A ‘revolution of love’: Demonstrators bring hope, unity to protest movement

Immersed in the spirit of change, Lebanese citizens have been participating in an array of activities to start their new chapter on the right foot.
Sunday 03/11/2019
An organic revolution. Lebanese university Professor Lama Mattar (C) takes part in a protest in downtown Beirut. (Michel Zoghzoghi)
An organic revolution. Lebanese university Professor Lama Mattar (C) takes part in a protest in downtown Beirut. (Michel Zoghzoghi)

BEIRUT - From yoga and meditation to board games and recycling initiatives, the Lebanese revolution has taken on another dimension.

Immersed in the spirit of change, Lebanese citizens — old and young alike — have been participating in an array of activities to start their new chapter on the right foot.

Nawal Fleihan, a Reiki healer, organised meditation sessions in Beirut.

“When we gather as a group of meditators with the intention of peace and bringing solutions to the country or situation, it will have a consciousness effect on others and the environment around us,” she said. “It’s very hard to decide this in a place where people were very angry and fear-driven, so we decided to go down to transform the energy as much as we could.”

Although most roads were closed when protests began in mid-October, the group gathered a few times to spread positive energy.

“It felt so powerful being in downtown Beirut, the energy there is unbelievable,” Fleihan said. “We wish we could have more people to participate because we can always make a difference in anything we put our consciousness on.”

Life across Lebanon quickly transformed through initiatives aimed at keeping the streets clean and citizens in good spirits.

“It was really beautiful because each person was protesting in the way they wanted to,” said Ghida Arnaout, a Dubai-based Lebanese, who spent most of her time in the protests in Saida, where flag painting for children and morning yoga were available.

“The atmosphere was like an ongoing happy festival in which people felt close to each other, regardless of where they came from. I felt I was part of a community where each person did their part to help the other. This revolution is about the people.”

Many Lebanese expressed admiration for how they worked towards bringing down a wall of fear that had divided citizens. “The revolution showed how people were hungry to knock down certain taboos, such as sectarian leadership, massive corruption and women’s rights,” said Lama Mattar,  a Lebanese university professor. “The unity of the people, along with the flood of love between us, was so poignant and emotional. You felt that, just by looking at one protester’s eyes, you understood why he was there.”

Volunteers helped set up tents and distribute water and food to demonstrators. “It highlighted the true Lebanese culture of generosity,” Mattar said. “This feminine presence coupled with power also erased [females’] usual defaming image.”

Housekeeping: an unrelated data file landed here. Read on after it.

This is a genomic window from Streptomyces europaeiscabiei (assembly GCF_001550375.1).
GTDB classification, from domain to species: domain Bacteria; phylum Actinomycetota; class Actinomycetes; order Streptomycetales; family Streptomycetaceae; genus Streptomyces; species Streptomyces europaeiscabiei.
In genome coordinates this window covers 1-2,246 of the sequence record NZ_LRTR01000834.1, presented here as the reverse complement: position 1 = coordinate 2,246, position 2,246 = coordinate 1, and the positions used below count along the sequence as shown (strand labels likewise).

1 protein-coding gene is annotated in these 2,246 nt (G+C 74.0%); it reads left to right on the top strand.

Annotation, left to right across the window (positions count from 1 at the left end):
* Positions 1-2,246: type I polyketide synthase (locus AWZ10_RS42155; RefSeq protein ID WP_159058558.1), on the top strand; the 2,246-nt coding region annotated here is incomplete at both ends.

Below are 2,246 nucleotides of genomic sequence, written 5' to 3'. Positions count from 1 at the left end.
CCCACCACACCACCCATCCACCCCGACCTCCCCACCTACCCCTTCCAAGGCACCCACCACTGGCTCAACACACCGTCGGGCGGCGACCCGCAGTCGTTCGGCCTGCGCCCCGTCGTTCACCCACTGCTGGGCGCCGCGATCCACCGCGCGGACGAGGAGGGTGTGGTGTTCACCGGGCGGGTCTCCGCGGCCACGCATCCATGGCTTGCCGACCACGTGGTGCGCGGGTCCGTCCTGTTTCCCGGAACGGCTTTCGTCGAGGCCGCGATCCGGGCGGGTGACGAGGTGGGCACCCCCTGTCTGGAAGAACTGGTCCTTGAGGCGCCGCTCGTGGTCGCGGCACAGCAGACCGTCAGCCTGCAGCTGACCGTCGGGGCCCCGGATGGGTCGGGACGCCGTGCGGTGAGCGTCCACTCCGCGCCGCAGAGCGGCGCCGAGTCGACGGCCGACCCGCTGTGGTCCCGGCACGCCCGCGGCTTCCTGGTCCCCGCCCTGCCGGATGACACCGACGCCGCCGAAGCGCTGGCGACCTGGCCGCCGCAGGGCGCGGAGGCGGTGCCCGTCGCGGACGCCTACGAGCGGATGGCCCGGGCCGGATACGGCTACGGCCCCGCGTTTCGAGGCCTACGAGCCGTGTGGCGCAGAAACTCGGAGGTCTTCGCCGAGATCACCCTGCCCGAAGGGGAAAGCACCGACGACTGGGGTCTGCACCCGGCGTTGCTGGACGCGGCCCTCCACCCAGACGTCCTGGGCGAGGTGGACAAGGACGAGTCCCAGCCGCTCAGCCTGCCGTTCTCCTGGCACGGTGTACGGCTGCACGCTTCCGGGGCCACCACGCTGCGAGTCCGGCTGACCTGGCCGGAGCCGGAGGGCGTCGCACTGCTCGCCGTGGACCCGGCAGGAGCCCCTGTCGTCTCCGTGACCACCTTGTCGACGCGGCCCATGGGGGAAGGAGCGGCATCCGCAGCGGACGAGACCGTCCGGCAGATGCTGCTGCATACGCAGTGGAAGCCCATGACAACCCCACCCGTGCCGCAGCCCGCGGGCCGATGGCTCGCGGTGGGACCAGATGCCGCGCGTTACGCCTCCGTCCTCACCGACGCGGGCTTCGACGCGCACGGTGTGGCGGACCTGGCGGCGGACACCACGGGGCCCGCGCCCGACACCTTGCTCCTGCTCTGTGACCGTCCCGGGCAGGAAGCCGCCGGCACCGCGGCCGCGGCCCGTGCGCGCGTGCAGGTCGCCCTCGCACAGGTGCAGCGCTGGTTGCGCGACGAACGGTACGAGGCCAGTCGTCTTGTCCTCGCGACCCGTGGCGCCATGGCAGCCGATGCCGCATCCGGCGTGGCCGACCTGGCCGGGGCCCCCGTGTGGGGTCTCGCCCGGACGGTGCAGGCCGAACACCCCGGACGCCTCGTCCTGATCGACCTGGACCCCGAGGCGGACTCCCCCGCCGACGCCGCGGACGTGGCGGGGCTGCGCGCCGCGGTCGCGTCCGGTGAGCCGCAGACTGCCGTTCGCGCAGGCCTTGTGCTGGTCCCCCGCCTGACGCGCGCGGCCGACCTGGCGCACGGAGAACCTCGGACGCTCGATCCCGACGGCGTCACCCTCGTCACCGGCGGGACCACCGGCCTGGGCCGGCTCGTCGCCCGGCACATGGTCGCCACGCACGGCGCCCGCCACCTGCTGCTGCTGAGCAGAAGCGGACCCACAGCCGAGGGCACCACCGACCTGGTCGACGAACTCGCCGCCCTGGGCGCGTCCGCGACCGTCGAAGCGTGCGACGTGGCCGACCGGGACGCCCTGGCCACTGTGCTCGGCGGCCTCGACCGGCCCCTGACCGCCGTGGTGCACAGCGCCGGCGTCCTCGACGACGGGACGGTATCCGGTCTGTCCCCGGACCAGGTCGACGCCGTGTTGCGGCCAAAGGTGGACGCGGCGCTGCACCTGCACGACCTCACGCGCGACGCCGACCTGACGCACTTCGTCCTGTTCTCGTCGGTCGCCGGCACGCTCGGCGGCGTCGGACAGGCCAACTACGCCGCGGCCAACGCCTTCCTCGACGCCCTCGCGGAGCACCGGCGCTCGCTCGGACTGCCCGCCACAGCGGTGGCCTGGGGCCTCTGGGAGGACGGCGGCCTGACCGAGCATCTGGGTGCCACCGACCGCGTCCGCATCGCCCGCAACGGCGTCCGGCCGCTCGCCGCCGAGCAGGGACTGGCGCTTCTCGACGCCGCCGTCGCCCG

She spoke of the revolution as purely organic — by the people and for the people, distinguishing it from other protests in the country.

“It is the first time there is a real involvement of university professors and academic bodies in moving the revolution forward. The power of knowledge and the power of people came together. It is also the first time we have environmental and social initiatives, as well as public discussions,” Mattar said.

Diala Shuhaiber, a Kuwaiti photojournalist in Beirut, said the movement stands out as being organised and unified, with protesters overwhelmingly waving Lebanese flags rather than flags of political parties.

“For a population that has seen endless suffering, massacres and poverty since the Ottoman Empire, the amount of kindness and peace that they have achieved is unparalleled and admirable,” she said.

“Instead of using this revolution to destroy, fight and blow off steam, they have used it as an opportunity to spread messages of love, peace, tolerance and kindness. That is almost unheard of, especially when one hears or understands the level of suffering and trauma that they have been through.”

During civil disobedience movements when some people blocked off roads with fires, others turned to yoga and meditation or moved their furniture to the middle of highways and turned them into homes.

Shuhaiber’s favourite initiatives included daily cleanup and recycling campaigns, an unfamiliar practice for many Lebanese.

“Even the army asked to take part in the recycling, which is a first,” she said. “From the food and clothes drives for the poor in the same squares where the protests were taking place and the grass-roots movements calling for a better Lebanon, to the classes and seminars taking place in the war-torn abandoned theatres so that students would not miss their education as universities were closed and the Lebanese diaspora’s support, I have never been prouder of my fellow brothers and sisters, the incredible Lebanese, who, even at their lowest, through their wit, brilliance and creativity, managed to keep us all sane with non-stop comedy, hilarity, art, warmth and laughter.

“Some even set up Instagram accounts where people could find their ‘thawra (revolution) crush’ and even a lost and found. The countless creative memes, videos, gimmicks that had us in fits of laughter and tears is something the whole world has been talking about.”

Shuhaiber said she was grateful for the character of the popular movement.

“Some people claimed that, without violence or gory images on the news, nothing will come out of these protests but I disagree. From the beginning, I’ve been calling this the revolution of love because, in my opinion, love always prevails,” she said.